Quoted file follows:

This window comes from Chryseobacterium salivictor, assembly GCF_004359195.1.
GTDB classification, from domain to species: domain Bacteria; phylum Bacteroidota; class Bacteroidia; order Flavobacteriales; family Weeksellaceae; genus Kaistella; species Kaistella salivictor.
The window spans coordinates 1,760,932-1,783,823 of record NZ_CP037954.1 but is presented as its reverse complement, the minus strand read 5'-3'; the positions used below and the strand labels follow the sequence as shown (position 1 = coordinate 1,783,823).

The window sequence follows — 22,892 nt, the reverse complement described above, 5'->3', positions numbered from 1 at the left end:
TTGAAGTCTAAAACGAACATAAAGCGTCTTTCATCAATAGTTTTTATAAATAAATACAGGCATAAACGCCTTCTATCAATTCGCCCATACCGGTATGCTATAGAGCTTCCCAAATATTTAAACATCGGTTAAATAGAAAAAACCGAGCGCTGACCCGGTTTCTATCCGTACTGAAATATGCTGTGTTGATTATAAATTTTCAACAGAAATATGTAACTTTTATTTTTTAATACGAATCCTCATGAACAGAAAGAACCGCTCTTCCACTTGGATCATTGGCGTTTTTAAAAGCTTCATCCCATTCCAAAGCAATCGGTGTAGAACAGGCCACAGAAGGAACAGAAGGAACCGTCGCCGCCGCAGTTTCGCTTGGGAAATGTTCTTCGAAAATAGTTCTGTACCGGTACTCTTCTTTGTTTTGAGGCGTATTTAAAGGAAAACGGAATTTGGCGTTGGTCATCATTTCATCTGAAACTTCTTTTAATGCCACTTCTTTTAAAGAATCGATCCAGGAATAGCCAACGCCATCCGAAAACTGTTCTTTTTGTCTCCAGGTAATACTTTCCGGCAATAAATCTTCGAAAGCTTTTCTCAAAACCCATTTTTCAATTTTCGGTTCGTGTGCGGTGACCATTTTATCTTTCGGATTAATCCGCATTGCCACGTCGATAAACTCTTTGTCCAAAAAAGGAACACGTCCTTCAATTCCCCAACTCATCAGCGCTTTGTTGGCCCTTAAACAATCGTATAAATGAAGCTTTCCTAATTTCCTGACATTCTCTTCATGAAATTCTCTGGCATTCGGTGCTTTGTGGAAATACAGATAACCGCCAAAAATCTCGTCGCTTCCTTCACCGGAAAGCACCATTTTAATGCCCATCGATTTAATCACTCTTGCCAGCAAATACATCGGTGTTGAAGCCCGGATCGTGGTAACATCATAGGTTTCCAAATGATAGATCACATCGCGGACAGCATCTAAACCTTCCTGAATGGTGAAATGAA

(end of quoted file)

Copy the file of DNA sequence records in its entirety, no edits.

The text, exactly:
This window comes from Chryseobacterium salivictor, assembly GCF_004359195.1.
GTDB classification, from domain to species: domain Bacteria; phylum Bacteroidota; class Bacteroidia; order Flavobacteriales; family Weeksellaceae; genus Kaistella; species Kaistella salivictor.
The window spans coordinates 1,760,932-1,783,823 of record NZ_CP037954.1 but is presented as its reverse complement, the minus strand read 5'-3'; the positions used below and the strand labels follow the sequence as shown (position 1 = coordinate 1,783,823).

The window sequence follows — 22,892 nt, the reverse complement described above, 5'->3', positions numbered from 1 at the left end:
TTGAAGTCTAAAACGAACATAAAGCGTCTTTCATCAATAGTTTTTATAAATAAATACAGGCATAAACGCCTTCTATCAATTCGCCCATACCGGTATGCTATAGAGCTTCCCAAATATTTAAACATCGGTTAAATAGAAAAAACCGAGCGCTGACCCGGTTTCTATCCGTACTGAAATATGCTGTGTTGATTATAAATTTTCAACAGAAATATGTAACTTTTATTTTTTAATACGAATCCTCATGAACAGAAAGAACCGCTCTTCCACTTGGATCATTGGCGTTTTTAAAAGCTTCATCCCATTCCAAAGCAATCGGTGTAGAACAGGCCACAGAAGGAACAGAAGGAACCGTCGCCGCCGCAGTTTCGCTTGGGAAATGTTCTTCGAAAATAGTTCTGTACCGGTACTCTTCTTTGTTTTGAGGCGTATTTAAAGGAAAACGGAATTTGGCGTTGGTCATCATTTCATCTGAAACTTCTTTTAATGCCACTTCTTTTAAAGAATCGATCCAGGAATAGCCAACGCCATCCGAAAACTGTTCTTTTTGTCTCCAGGTAATACTTTCCGGCAATAAATCTTCGAAAGCTTTTCTCAAAACCCATTTTTCAATTTTCGGTTCGTGTGCGGTGACCATTTTATCTTTCGGATTAATCCGCATTGCCACGTCGATAAACTCTTTGTCCAAAAAAGGAACACGTCCTTCAATTCCCCAACTCATCAGCGCTTTGTTGGCCCTTAAACAATCGTATAAATGAAGCTTTCCTAATTTCCTGACATTCTCTTCATGAAATTCTCTGGCATTCGGTGCTTTGTGGAAATACAGATAACCGCCAAAAATCTCGTCGCTTCCTTCACCGGAAAGCACCATTTTAATGCCCATCGATTTAATCACTCTTGCCAGCAAATACATCGGTGTTGAAGCCCGGATCGTGGTAACATCATAGGTTTCCAAATGATAGATCACATCGCGGACAGCATCTAAACCTTCCTGAATGGTGAAATGAA